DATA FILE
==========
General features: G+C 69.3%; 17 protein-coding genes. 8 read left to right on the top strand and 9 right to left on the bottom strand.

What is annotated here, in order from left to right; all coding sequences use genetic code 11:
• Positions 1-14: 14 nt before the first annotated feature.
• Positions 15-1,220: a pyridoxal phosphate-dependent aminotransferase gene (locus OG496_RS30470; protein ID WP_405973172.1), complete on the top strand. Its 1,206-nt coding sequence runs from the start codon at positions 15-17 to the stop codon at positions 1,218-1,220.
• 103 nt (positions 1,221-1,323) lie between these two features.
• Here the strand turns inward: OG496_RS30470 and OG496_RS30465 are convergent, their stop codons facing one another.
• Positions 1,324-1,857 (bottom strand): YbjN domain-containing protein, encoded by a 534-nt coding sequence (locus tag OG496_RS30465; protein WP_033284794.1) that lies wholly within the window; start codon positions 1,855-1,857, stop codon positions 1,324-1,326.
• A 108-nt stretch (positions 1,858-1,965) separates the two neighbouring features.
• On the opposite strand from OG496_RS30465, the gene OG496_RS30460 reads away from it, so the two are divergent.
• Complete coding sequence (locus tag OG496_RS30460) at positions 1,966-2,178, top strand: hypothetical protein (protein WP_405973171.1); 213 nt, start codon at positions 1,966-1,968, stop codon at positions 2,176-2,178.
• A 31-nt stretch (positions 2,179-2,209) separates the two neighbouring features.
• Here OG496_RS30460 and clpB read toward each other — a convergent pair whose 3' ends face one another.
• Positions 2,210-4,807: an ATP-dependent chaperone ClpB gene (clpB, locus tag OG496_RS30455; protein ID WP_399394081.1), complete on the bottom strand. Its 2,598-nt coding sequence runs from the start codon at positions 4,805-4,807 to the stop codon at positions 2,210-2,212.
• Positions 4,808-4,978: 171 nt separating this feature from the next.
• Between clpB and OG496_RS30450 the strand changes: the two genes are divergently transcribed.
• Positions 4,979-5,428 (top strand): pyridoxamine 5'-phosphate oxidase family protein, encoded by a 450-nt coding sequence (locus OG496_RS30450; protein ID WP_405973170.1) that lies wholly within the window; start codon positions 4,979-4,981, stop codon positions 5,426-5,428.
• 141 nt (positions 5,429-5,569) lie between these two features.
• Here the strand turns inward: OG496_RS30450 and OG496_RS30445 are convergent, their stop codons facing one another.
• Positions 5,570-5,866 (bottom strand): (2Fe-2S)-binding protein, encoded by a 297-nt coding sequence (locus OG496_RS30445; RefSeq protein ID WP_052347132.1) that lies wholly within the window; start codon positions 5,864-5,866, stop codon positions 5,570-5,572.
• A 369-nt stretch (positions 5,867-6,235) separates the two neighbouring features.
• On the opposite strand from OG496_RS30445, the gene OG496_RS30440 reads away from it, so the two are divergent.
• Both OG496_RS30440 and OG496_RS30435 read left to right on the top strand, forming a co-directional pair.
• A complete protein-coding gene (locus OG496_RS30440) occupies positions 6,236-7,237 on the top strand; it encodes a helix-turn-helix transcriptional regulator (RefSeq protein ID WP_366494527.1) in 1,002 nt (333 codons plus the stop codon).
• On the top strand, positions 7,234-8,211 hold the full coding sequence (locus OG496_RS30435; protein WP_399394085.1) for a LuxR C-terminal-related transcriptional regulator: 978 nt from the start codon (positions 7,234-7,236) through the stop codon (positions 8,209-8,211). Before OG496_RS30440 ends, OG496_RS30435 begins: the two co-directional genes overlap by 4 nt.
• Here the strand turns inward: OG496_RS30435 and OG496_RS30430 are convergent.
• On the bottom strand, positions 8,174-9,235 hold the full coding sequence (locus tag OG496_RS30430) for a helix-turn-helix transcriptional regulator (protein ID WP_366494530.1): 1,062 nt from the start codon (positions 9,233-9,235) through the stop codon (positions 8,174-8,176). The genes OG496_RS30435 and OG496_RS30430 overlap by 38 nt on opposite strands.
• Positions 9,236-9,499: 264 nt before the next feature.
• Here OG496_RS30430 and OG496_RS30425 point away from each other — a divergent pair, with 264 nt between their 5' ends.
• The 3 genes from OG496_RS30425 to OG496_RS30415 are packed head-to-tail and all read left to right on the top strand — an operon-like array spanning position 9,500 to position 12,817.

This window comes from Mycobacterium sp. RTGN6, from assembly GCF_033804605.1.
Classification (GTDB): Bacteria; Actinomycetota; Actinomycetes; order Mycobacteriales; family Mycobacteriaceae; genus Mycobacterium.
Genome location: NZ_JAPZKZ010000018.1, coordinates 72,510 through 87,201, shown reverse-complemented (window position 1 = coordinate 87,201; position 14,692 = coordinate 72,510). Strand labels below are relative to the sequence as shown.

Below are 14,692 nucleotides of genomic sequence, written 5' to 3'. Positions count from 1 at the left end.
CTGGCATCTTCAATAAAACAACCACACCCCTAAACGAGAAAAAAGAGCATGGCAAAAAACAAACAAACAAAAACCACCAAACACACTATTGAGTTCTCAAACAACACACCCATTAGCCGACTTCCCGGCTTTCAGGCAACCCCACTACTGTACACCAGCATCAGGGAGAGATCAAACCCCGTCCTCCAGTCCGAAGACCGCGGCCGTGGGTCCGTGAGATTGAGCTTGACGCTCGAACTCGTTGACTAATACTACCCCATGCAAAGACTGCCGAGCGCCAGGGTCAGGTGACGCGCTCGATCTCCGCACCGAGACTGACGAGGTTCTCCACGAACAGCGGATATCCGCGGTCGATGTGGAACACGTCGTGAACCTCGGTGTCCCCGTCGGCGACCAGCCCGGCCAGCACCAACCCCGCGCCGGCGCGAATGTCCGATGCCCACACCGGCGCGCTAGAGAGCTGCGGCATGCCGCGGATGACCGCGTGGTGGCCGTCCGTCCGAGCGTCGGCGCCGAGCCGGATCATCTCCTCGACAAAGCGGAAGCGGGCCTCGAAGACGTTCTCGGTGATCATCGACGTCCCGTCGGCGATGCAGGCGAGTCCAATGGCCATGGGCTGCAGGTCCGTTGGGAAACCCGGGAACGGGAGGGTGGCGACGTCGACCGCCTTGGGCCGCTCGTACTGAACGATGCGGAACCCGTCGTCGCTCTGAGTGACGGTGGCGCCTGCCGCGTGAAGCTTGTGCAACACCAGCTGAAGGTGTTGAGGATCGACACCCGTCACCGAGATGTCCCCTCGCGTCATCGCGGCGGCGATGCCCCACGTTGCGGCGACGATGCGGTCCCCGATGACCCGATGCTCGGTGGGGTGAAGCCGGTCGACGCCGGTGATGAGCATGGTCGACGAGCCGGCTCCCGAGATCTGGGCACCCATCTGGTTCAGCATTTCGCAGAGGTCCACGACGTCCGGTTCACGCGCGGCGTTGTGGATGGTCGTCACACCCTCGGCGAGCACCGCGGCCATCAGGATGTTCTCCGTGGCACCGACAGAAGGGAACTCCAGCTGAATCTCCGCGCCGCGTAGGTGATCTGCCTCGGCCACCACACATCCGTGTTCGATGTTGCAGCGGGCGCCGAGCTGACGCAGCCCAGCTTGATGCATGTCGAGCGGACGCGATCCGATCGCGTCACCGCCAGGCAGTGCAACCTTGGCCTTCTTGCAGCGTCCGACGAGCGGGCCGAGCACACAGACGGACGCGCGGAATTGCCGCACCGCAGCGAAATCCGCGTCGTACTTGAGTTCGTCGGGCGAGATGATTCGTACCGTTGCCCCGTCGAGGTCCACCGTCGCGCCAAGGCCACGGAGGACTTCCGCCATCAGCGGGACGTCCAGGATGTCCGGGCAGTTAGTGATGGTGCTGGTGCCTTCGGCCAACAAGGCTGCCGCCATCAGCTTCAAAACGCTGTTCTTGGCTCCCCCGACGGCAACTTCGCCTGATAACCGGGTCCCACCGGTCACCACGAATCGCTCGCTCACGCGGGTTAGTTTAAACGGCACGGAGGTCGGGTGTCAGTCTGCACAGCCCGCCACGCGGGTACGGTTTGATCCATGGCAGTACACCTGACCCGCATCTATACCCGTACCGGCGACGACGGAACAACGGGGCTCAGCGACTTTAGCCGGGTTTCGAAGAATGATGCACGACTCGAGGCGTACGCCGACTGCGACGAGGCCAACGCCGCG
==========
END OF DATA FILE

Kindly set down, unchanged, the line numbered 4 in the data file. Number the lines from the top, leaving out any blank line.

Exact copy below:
• Positions 15-1,220: a pyridoxal phosphate-dependent aminotransferase gene (locus OG496_RS30470; protein ID WP_405973172.1), complete on the top strand. Its 1,206-nt coding sequence runs from the start codon at positions 15-17 to the stop codon at positions 1,218-1,220.